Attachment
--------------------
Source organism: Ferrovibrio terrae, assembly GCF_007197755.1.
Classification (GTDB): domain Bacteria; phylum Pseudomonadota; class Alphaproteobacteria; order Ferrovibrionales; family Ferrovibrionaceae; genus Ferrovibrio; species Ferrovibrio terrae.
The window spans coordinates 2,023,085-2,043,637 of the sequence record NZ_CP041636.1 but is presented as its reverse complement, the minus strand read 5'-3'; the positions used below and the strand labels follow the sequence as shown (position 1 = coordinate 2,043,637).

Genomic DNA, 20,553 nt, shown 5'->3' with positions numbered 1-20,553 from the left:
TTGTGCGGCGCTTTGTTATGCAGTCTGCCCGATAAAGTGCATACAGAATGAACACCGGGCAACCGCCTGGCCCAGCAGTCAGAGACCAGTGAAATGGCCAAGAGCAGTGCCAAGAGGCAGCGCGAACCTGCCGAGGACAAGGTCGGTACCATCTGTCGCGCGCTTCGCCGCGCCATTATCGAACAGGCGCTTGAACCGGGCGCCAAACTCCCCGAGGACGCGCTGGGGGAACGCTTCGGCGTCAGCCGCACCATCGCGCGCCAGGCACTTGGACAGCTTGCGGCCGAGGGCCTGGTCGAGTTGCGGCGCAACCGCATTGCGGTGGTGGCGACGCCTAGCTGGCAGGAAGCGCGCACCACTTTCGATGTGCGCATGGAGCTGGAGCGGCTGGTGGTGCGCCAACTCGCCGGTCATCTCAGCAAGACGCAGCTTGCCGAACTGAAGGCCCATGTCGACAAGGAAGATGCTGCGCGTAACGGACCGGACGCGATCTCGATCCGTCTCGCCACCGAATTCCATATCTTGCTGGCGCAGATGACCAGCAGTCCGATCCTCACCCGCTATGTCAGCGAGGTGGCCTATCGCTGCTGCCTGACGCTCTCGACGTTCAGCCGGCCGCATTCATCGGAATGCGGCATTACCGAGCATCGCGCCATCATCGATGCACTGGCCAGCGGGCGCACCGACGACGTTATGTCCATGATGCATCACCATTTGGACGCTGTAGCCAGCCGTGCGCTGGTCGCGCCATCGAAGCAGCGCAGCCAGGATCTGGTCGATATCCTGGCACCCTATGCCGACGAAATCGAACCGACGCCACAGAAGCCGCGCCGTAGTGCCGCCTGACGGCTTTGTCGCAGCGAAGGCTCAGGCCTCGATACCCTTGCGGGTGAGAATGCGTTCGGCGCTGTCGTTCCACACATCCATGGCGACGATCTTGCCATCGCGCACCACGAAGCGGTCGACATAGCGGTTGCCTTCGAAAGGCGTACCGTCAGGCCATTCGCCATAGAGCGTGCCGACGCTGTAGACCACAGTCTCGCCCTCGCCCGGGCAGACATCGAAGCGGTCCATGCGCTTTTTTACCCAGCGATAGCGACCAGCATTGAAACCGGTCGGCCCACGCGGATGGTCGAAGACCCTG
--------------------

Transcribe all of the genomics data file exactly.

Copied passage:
Source organism: Ferrovibrio terrae, assembly GCF_007197755.1.
Classification (GTDB): domain Bacteria; phylum Pseudomonadota; class Alphaproteobacteria; order Ferrovibrionales; family Ferrovibrionaceae; genus Ferrovibrio; species Ferrovibrio terrae.
The window spans coordinates 2,023,085-2,043,637 of the sequence record NZ_CP041636.1 but is presented as its reverse complement, the minus strand read 5'-3'; the positions used below and the strand labels follow the sequence as shown (position 1 = coordinate 2,043,637).

Genomic DNA, 20,553 nt, shown 5'->3' with positions numbered 1-20,553 from the left:
TTGTGCGGCGCTTTGTTATGCAGTCTGCCCGATAAAGTGCATACAGAATGAACACCGGGCAACCGCCTGGCCCAGCAGTCAGAGACCAGTGAAATGGCCAAGAGCAGTGCCAAGAGGCAGCGCGAACCTGCCGAGGACAAGGTCGGTACCATCTGTCGCGCGCTTCGCCGCGCCATTATCGAACAGGCGCTTGAACCGGGCGCCAAACTCCCCGAGGACGCGCTGGGGGAACGCTTCGGCGTCAGCCGCACCATCGCGCGCCAGGCACTTGGACAGCTTGCGGCCGAGGGCCTGGTCGAGTTGCGGCGCAACCGCATTGCGGTGGTGGCGACGCCTAGCTGGCAGGAAGCGCGCACCACTTTCGATGTGCGCATGGAGCTGGAGCGGCTGGTGGTGCGCCAACTCGCCGGTCATCTCAGCAAGACGCAGCTTGCCGAACTGAAGGCCCATGTCGACAAGGAAGATGCTGCGCGTAACGGACCGGACGCGATCTCGATCCGTCTCGCCACCGAATTCCATATCTTGCTGGCGCAGATGACCAGCAGTCCGATCCTCACCCGCTATGTCAGCGAGGTGGCCTATCGCTGCTGCCTGACGCTCTCGACGTTCAGCCGGCCGCATTCATCGGAATGCGGCATTACCGAGCATCGCGCCATCATCGATGCACTGGCCAGCGGGCGCACCGACGACGTTATGTCCATGATGCATCACCATTTGGACGCTGTAGCCAGCCGTGCGCTGGTCGCGCCATCGAAGCAGCGCAGCCAGGATCTGGTCGATATCCTGGCACCCTATGCCGACGAAATCGAACCGACGCCACAGAAGCCGCGCCGTAGTGCCGCCTGACGGCTTTGTCGCAGCGAAGGCTCAGGCCTCGATACCCTTGCGGGTGAGAATGCGTTCGGCGCTGTCGTTCCACACATCCATGGCGACGATCTTGCCATCGCGCACCACGAAGCGGTCGACATAGCGGTTGCCTTCGAAAGGCGTACCGTCAGGCCATTCGCCATAGAGCGTGCCGACGCTGTAGACCACAGTCTCGCCCTCGCCCGGGCAGACATCGAAGCGGTCCATGCGCTTTTTTACCCAGCGATAGCGACCAGCATTGAAACCGGTCGGCCCACGCGGATGGTCGAAGACCCTG